Author: Bryan Spellman

Clicking on the arrows below will show you the photographs full frame. You can also click below to order the book for yourself.

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The Creation of Jefferson County, Washington Of the four counties the Oregon Territorial Legislature created on December 22nd, 1852, the westernmost was Jefferson. At the time of its creation, Jefferson County covered the northern end of the Olympic Peninsula. As

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King County History and Namesake(s) The Creation of King County The Oregon Territorial Legislature created four counties around Puget Sound on December 22nd, 1852, paying little attention to population. Today, Seattle is the most populous city in the state and

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December 22nd, 1852 saw four new counties created in what was still Oregon Territory, all around Puget Sound. Because I have not been able to find out the order in which these four counties were signed into law, I will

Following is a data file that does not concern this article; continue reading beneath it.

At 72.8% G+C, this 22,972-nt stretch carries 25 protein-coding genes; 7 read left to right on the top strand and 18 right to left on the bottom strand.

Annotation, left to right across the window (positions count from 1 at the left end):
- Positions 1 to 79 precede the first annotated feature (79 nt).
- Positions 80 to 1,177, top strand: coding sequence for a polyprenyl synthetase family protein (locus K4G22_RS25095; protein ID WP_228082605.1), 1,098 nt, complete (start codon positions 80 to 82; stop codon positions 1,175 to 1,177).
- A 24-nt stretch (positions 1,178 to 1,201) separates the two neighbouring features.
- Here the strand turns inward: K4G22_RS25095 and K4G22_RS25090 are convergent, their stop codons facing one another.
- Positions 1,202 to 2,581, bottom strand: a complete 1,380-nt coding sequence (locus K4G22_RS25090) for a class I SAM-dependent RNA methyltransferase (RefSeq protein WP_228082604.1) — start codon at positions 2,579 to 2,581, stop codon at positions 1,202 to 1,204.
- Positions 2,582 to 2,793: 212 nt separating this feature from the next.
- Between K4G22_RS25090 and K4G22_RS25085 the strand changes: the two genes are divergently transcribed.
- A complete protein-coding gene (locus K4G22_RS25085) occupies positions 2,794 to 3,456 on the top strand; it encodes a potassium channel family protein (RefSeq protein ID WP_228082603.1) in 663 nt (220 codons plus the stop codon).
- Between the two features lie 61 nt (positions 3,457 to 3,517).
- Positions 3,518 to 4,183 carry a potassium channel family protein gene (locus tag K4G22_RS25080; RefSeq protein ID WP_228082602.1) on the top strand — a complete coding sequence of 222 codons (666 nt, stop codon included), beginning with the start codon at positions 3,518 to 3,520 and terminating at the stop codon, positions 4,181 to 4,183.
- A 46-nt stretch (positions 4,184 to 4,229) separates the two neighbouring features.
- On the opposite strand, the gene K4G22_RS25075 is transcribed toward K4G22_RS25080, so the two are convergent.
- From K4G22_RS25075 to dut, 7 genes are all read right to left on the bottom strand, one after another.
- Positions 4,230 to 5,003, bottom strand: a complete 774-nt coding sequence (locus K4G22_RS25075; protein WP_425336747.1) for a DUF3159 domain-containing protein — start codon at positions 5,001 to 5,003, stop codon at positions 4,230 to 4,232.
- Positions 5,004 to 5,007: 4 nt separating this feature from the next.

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As more settlers moved north of the Columbia, the Oregon Territorial Legislature felt the need to provide increased governmental services, especially around the Puget Sound area. On January 12th, 1852, the Legislature created Thurston County with land taken mostly from

In 1851, the Oregon Territorial Legislature created its first new county north of the Columbia River when it took the southwestern corner of Lewis County to form Pacific County, named, of course, for the Pacific Ocean that marks its western

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Established by the Oregon Provisional Government on December 19th, 1845, Lewis County originally covered all the territory north of the Cowlitz River and west of a north-south straight line drawn roughly through the Cascade Mountains.  In other words, it took

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Depending on how you define “county creation,” Clark County, Washington’s first, was created on June 27th, 1844, or perhaps August 20th, 1845, or even September 3rd, 1849.  In 1844, the Provisional Government of Oregon decreed that henceforth, all land north

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  The southeastern-most county in Washington State, Asotin County came into being in 1883 when the eastern portion of Garfield County was partitioned.  With an area of 636 square miles, the County is one of the smaller of Washington’s thirty-nine

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    Named for Presbyterian Missionary Marcus Whitman, killed by the Cayuse Indians in 1847, Whitman County was formed with land taken from Stevens County in 1871.  In 1883, Whitman County gave up land to form Adams, Franklin and Lincoln

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